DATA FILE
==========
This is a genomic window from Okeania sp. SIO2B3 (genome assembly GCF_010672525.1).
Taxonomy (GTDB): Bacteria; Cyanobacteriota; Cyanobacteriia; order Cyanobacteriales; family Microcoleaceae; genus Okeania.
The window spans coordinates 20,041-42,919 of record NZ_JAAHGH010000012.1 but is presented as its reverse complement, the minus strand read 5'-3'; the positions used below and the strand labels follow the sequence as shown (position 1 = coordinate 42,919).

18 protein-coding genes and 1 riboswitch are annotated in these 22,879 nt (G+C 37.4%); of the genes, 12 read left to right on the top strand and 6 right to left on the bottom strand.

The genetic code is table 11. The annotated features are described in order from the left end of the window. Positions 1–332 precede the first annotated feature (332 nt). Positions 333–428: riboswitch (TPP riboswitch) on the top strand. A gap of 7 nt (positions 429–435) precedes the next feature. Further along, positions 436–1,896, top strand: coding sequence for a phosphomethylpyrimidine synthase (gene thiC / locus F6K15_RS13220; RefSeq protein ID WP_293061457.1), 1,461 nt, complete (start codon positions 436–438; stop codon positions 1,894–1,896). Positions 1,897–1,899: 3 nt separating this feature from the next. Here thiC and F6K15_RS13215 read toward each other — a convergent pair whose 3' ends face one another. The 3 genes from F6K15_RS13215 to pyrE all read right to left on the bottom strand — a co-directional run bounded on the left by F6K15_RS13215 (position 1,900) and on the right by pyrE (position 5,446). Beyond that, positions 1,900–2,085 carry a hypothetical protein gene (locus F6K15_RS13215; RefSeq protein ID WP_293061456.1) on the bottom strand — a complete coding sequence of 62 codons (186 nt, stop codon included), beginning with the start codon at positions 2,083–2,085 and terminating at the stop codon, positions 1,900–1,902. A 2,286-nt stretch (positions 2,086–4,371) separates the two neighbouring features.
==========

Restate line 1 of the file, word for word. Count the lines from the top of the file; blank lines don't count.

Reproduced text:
This is a genomic window from Okeania sp. SIO2B3 (genome assembly GCF_010672525.1).